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ESPN showed Nuggets celebration for all of four seconds before panning to LeBron

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Terrence Clay

May 24, 2023, 1:45:07 AM5/24/23

Monday should have been the Nuggets’ ultimate coronation, but instead, the moment was largely overshadowed by the Lakers’ defeat

By Jesse Pantuosco on 05/23/2023

ESPN, in its programming, has often been accused of showing bias toward certain players and teams, prioritizing personalities and narratives that most appeal to their audience. That tendency has been readily apparent throughout the NBA playoffs, with the Los Angeles Lakers, led by superstars LeBron James and Anthony Davis, dominating ESPN’s basketball coverage.

The top-seeded Denver Nuggets, on the heels of a four-game sweep, are headed to the NBA Finals for the first time, a crowning achievement for a long-suffering franchise that has had precious little to celebrate for the bulk of its existence. Monday should have been the Nuggets’ ultimate coronation, a richly-deserved triumph for do-it-all big man Nikola Jokic (whose eight triple-doubles are already the most by a player in NBA postseason history), but instead, the moment was largely overshadowed by the Lakers’ defeat.

In fact, as pointed out by popular Twitter account Velodus, of the two minutes immediately following Denver’s Game 4 victory, Nuggets players appeared on screen for all of four seconds before ESPN’s cameras followed James to the locker room, perhaps for the final time in his Hall-of-Fame career.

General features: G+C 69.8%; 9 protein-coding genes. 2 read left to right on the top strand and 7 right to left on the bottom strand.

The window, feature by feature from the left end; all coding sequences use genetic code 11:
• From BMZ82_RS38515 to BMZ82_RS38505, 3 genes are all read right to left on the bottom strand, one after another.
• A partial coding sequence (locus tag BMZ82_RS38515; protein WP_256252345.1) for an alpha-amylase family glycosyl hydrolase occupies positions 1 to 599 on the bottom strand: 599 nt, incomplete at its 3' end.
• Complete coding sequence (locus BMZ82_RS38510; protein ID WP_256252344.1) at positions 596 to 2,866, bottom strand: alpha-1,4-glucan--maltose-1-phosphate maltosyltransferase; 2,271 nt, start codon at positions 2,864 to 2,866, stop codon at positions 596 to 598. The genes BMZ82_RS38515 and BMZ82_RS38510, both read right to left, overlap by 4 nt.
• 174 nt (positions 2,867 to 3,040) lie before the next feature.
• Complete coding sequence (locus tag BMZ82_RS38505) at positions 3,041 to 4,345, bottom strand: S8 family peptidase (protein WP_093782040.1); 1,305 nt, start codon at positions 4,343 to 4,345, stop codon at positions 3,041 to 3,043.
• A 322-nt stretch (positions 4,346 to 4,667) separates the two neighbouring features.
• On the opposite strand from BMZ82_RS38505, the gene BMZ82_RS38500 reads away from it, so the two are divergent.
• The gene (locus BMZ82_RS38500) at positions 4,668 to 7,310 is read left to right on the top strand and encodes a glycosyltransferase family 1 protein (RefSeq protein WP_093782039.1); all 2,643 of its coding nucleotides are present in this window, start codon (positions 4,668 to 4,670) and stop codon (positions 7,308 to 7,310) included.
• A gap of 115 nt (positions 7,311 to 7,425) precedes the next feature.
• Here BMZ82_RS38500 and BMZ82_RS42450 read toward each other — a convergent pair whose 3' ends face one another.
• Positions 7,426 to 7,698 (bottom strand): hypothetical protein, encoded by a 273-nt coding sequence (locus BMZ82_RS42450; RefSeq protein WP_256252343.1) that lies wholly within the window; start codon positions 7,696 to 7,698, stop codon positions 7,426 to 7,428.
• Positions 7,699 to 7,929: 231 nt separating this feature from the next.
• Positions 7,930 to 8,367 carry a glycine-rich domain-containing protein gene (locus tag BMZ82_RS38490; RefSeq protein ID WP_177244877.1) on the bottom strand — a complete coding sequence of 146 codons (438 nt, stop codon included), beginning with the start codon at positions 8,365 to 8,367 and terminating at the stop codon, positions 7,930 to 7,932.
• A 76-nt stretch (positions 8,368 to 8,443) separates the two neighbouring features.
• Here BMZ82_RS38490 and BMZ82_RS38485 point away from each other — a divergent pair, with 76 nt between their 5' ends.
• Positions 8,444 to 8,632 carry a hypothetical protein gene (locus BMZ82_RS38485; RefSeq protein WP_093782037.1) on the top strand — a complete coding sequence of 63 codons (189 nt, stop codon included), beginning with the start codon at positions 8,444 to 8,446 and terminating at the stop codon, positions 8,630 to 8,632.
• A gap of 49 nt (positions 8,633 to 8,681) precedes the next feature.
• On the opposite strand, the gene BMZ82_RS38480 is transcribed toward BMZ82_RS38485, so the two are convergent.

Okay, I had to confirm this. In the 2 minutes after Denver won to go to the Finals, ESPN's cameras actually focused on just the victorious Nuggets for a grand total of 4 seconds. They cut away from the Nuggets celebration for about 90 straight seconds.

— Velodus (@velodus) May 23, 2023

Predictably, the Nuggets were an afterthought on Get Up the following morning, with James’ future and potential offseason fixes for the Lakers (including Kyrie Irving, who had a court-side seat to Monday’s game at Arena) driving most of the dialogue. Bias toward glamour franchises, particularly those located in major media markets, is an unfortunate reality of sports coverage, a consequence of ESPN and other hugely influential platforms playing to their audience, often at the expense of better, more compelling teams like Denver and Miami, the latter one win away from punching its own NBA Finals ticket.

Jokic’s dominance is no secret—he’s been the most complete player in the sport for the better part of three years now. Though whether it’s his appearance (in NBA lore, has there ever been a less athletic-looking superstar?), his foreign heritage or Denver’s relative newness to basketball’s biggest stage, Jokic isn’t seen as “sexy” or marketable enough to be the lead story on ESPN, even after besting LeBron and Kevin Durant in back-to-back series.

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